Watch as your child’s face lights up when you plan a glow-in-the-dark paint project. Not only does this type of activity fulfill that never-ending desire your child has to get messy, you’re sure to get glowing reviews from your little artist. The finished results will be out of this world.
1. Bedroom Wall Decorations
Send your child off to sleep in a glow-in-the-dark decorated room. The room will look one way during the day and transform when the sun goes down. If you’re feeling brave, you and your child can freehand some designs with some non-toxic glow-in-the-dark paint. A safer approach is to make a template first. Sketch your chosen shapes, such as a moon, planets and stars, on some card stock and use a utility knife to cut out the internal sections where you want the paint to go. Tape the sides of the template to the wall and let your child apply the paint.
You can transform a large white polystyrene foam ball into a magically glowing planet for your child’s bedroom. Unfold a paperclip so it looks like an “S” and insert one end into the Styrofoam ball until it reaches the middle of the clip. This acts as a handle as your child paints it, as well as a hook to attach some fishing line to hang the project once you’re done. You’ll want to explain to your little one how to hold the paperclip as he paints his planet with different colors of non-toxic glow-in-the-dark paint. Once the paint is dry, attach some fishing line and connect it to a sturdy screw that you have anchored into the ceiling. The planet should hang about a foot from the ceiling, so it’s out of his reach. Make sure the string is triple knotted and secured into place to prevent his new planet from colliding with planet Earth.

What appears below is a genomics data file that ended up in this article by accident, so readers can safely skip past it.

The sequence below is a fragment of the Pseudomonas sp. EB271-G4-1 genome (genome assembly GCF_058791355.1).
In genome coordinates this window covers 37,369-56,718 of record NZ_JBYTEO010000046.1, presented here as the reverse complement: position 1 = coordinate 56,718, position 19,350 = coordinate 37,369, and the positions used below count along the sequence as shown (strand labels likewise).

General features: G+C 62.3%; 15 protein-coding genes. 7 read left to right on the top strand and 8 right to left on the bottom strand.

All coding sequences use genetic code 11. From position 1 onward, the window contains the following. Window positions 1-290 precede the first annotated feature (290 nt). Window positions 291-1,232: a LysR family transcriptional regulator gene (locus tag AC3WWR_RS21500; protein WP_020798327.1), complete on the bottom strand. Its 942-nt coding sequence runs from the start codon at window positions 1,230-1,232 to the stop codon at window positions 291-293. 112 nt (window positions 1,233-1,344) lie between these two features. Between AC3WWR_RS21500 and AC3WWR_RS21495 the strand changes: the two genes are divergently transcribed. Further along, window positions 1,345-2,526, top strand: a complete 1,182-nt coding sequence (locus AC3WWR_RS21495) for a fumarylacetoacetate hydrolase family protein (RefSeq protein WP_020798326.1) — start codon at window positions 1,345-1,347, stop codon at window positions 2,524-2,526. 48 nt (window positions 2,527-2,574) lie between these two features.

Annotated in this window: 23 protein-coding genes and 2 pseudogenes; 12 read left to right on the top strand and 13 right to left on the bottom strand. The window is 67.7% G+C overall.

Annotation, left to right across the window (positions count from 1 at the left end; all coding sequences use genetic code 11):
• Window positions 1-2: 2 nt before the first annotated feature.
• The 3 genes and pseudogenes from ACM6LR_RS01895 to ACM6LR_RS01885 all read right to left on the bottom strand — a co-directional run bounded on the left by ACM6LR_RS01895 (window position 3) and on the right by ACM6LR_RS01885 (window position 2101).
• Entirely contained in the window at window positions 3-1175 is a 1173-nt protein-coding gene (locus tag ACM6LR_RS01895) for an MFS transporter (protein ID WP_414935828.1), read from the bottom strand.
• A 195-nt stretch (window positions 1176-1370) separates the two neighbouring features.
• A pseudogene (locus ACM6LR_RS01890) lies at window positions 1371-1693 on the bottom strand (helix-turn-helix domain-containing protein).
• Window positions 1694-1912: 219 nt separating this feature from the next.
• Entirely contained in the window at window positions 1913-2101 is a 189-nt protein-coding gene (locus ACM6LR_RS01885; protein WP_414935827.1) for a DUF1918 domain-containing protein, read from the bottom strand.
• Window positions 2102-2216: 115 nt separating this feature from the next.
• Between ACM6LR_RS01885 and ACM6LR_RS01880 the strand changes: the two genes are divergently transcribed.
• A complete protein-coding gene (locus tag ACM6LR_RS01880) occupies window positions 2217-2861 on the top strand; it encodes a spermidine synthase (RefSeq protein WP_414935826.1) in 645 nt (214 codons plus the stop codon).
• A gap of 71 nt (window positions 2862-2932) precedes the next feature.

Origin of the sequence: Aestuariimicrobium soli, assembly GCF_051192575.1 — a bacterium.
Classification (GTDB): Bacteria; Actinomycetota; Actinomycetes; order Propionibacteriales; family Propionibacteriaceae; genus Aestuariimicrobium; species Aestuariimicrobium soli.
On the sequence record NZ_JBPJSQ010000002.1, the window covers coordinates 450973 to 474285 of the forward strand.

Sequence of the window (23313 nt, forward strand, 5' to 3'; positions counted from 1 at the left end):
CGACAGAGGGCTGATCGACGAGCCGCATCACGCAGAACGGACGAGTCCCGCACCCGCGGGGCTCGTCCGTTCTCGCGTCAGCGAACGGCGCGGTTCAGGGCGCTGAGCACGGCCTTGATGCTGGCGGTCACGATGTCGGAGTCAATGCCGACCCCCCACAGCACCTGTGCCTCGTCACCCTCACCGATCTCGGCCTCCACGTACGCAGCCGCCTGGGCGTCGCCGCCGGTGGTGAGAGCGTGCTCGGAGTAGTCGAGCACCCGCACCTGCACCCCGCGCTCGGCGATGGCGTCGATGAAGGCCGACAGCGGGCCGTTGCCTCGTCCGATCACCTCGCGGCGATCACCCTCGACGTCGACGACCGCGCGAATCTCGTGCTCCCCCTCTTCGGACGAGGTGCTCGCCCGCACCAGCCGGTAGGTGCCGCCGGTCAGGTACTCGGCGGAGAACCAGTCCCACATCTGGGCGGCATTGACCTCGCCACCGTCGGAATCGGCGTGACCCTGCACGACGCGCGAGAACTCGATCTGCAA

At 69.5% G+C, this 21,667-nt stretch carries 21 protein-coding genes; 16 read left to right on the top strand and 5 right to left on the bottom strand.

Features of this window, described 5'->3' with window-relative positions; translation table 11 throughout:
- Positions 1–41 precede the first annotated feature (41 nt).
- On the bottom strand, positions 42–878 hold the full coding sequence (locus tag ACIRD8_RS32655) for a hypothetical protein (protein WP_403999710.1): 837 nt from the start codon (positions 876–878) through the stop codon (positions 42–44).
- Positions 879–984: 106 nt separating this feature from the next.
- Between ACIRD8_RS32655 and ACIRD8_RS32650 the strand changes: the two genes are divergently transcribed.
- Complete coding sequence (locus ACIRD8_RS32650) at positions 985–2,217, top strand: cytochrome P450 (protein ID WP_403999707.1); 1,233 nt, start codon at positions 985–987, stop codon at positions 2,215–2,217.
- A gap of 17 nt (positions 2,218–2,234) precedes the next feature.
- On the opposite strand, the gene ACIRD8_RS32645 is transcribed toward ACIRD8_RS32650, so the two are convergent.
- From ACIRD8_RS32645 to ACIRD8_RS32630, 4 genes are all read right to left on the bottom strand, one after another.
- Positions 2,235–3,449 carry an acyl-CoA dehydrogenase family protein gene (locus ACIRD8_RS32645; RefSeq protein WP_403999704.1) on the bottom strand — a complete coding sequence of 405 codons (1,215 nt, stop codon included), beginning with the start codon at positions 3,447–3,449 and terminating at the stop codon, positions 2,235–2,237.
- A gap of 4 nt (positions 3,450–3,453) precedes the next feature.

3. Face Painting
Your child’s face will be a beacon of shining enthusiasm with this face paint project. When it comes to young children, only use non-toxic, washable, hypoallergenic, water-based, fragrance-free glow-in-the-dark face paint. Have your child brainstorm on what type of face paint pattern he wants and sketch it according to his description. When he approves of the design, use a small-tipped paintbrush or cotton swab to paint it on his face or body. Once you’re finished and it has dried, turn the lights off and let him see the reflection in a mirror. Now, let him sneak up on Daddy to surprise him with your awesome paint job.
Regular old T-shirts are the perfect blank canvas for this type of project. A washed and dried shirt is better than a new shirt -- you don’t want the material to shrink during its first laundering after your child has lovingly painted it. Your child can use kid-friendly, glow-in-the-dark fabric paint to make hand prints, smiley faces, goofy figures or animals on the shirt. Once it is dry, he can wear it. Don’t be surprised if he keeps flipping the light switch in the bathroom on and off when he’s wearing the shirt. That’s just part of the fun of recharging the paint to keep it glowing.
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